Wembley Stadium licensed CC Attribution 2.0 Generic

Both teams, mainly their managers, have come under intense scrutiny throughout the campaign. Mourinho has been lambasted for his style of play, his continued criticism of players, an inability to excite the crowd, and most of all a failure to challenge in the Premier League and the Champions League.

The fact Mourinho has led United to their highest league position, 2nd, since Sir Alex stepped down is somewhat overshadowed by the fact they finished 19 points behind City.

They have struggled to find a consistent fluidity, with Mourinho looking further away from knowing his best 11 than he did at the beginning of the season. The acquisition of Alexis Sanchez, who scored the equaliser in the Semi Final, looks to have become more of a problem than a solution, and Pogba, who has shown glimpses of brilliance, has failed to find a consistency.

Then there has been the problem of finding consistent goals when Lukaku isn’t firing. After missing the final three games of the season, United have only found the net once in that period, in a 1-0 win at home to Watford on the last day of the season.

Despite finishing second in the league, United are the second lowest goalscorers in the top 6 of the Premier League, with only Saturdays opponents sitting below them, and Mourinho has been quick to condemn his attacking alternatives for failure to take their opportunities.

Whether Saturday will come too soon for Lukaku will remain to be seen, but it is obvious that United are certainly more a threat with him in the side.

Chelsea’s own failures in front of goal have been a large part of the reason why they have failed to qualify for next seasons Champions League. After spending a record fee on Alvaro Morata it hasn’t quite worked out for the Spaniard, he has lacked the required physicality and is too often bullied off the ball, having found the net only 11 times in total, 3 of which being a hat-trick against relegated Stoke, the paltry stats fail to put fear into the heart of combative defenders.

The January signing of Giroud has seems to have provided Chelsea with a physicality that they have been missing throughout the campaign. Giroud has brought qualities which Morata was expected to possess, but he has proven much stronger in the air, on the ball to bring the likes of Willian and Hazard into the game.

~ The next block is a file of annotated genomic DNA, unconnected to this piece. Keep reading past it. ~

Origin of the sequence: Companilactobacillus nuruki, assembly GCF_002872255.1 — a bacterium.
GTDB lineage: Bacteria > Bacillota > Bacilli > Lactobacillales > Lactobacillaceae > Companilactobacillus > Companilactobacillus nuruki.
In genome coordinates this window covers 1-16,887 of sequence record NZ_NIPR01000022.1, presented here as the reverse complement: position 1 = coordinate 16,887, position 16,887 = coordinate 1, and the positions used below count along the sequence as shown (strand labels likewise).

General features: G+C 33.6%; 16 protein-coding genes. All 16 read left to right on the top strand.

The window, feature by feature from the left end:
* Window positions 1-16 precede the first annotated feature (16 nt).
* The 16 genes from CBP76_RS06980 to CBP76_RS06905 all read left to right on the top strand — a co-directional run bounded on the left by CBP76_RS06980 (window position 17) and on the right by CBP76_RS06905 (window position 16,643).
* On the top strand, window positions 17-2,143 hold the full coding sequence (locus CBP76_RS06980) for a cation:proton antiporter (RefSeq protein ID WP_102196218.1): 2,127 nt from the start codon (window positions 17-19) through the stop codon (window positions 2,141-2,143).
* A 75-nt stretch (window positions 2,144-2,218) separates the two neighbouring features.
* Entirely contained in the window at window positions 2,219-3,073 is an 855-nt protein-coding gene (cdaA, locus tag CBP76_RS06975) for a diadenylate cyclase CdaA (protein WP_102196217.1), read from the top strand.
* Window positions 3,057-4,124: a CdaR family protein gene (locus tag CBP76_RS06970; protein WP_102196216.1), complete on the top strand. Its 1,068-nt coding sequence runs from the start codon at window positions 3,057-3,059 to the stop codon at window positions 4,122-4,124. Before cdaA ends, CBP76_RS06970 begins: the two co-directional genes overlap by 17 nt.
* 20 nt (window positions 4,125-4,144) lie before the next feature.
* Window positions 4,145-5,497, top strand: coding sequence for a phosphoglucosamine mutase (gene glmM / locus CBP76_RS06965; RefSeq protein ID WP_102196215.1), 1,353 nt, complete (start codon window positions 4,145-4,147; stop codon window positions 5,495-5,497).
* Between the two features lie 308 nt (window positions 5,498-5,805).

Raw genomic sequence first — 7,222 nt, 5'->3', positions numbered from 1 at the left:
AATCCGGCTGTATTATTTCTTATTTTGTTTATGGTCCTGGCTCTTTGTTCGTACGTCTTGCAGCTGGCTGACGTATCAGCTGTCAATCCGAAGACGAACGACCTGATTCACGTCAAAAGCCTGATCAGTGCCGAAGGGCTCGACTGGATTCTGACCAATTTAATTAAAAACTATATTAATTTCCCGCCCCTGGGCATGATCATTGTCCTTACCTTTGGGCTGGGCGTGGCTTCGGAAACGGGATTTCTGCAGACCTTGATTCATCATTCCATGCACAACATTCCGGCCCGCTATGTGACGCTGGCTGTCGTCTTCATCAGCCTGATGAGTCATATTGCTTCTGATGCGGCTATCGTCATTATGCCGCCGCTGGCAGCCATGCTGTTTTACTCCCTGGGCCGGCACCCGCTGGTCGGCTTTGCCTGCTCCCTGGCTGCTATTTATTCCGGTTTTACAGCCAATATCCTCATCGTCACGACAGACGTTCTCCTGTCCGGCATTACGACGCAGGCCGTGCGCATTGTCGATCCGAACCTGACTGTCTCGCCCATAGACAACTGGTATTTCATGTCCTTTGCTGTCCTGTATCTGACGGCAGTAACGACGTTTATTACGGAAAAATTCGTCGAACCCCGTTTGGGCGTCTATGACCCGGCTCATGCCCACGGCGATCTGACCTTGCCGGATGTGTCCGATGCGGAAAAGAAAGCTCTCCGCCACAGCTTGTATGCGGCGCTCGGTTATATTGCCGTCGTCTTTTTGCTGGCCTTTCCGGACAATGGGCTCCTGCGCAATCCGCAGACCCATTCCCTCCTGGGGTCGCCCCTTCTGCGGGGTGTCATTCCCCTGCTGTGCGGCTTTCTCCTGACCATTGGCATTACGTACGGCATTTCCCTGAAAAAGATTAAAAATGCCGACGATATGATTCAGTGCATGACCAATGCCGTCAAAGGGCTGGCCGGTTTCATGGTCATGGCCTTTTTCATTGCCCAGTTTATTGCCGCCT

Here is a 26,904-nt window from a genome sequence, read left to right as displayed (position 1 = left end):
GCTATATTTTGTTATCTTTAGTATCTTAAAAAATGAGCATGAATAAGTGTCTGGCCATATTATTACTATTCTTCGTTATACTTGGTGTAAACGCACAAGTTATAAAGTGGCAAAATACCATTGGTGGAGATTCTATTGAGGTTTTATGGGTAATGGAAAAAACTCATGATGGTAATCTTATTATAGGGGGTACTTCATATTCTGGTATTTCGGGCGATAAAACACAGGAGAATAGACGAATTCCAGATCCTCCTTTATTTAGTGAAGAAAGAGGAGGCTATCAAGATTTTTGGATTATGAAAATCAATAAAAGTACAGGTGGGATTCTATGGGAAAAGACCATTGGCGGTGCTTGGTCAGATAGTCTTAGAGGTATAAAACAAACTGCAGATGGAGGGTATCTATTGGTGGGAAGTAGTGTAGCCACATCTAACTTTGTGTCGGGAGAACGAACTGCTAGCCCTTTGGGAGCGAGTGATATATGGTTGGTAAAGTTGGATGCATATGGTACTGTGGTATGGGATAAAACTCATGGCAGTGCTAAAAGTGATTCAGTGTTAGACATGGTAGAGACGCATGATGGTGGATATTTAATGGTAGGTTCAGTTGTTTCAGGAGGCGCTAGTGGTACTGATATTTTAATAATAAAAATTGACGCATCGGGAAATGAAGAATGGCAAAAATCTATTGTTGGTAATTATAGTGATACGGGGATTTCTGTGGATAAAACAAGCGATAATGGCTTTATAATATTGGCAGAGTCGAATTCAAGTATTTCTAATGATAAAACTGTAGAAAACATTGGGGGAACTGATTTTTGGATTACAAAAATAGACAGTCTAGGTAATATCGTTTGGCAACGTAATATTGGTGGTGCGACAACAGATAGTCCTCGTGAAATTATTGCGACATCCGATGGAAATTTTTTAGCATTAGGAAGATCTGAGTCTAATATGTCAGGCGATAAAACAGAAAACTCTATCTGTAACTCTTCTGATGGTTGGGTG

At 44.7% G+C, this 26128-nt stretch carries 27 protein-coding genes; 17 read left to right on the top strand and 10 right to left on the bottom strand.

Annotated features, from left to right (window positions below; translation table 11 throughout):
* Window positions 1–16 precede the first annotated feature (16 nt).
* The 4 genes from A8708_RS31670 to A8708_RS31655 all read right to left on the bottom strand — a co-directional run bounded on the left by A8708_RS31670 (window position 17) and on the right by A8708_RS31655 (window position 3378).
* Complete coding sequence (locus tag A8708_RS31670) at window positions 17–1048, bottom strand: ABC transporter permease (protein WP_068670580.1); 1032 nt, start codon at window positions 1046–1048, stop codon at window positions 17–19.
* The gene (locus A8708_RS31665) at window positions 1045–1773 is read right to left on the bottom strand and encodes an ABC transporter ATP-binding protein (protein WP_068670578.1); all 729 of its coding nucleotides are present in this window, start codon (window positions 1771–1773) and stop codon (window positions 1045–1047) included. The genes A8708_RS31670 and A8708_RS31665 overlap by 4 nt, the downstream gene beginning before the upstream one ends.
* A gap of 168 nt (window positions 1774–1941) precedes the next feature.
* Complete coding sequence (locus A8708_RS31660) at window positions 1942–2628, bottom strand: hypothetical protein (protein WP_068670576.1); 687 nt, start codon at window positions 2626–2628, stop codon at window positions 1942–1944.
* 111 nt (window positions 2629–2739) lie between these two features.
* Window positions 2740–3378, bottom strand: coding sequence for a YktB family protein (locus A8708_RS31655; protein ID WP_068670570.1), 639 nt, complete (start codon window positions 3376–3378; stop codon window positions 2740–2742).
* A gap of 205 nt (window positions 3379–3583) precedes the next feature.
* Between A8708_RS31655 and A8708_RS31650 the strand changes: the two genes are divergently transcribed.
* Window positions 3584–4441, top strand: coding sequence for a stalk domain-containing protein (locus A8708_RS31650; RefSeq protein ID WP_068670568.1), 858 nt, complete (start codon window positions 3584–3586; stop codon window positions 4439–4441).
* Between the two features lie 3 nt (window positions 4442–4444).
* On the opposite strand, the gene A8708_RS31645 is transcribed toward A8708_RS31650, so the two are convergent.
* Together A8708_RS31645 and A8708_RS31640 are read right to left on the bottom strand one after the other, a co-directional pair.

Conte bemoaned the transfer policy at the beginning, and the merry-go-round sale of Matic to purchase Bakayoko has failed spectacularly, with Ross Barkley being an almost non-existent entity. (Has anyone seen Danny Drinkwater lately?)

Chelsea, like United, have failed to find a creative consistency, and it’s their key players, and league position, that have suffered for it.

What Saturday largely boils down to is, who actually wants to go out and win this trophy?

Conte has looked looked like a man who’s passion for the career has receded like his own unfortunate hairline, with the writing potentially on the wall for the Italian, he looks like he’s just waiting to be handed a cheque, and call time of his stay in London.

Even if this is to be the case he does have the opportunity to go out on a high, and his counterpart Jose Mourinho will never pass up the opportunity to add a trophy to his incredible CV.

The players mentality is going to be a massive factor, a lot of players have already been confirmed for the World Cup, now less than a month away. Is a player going to risk blowing the opportunity of a career going into a make or break 50/50 challenge that could cost them a place on the plane?

Players like Courtois and Hazard, who have been stalling on contracts, will see the World Cup as an opportunity to put themselves in the shop window. Is it really worth risking the opportunity for a domestic honour?

I would expect United to narrowly edge it, but it wouldn’t be surprising for the fixture to have an uncharacteristically open feel, with a few mistakes being made.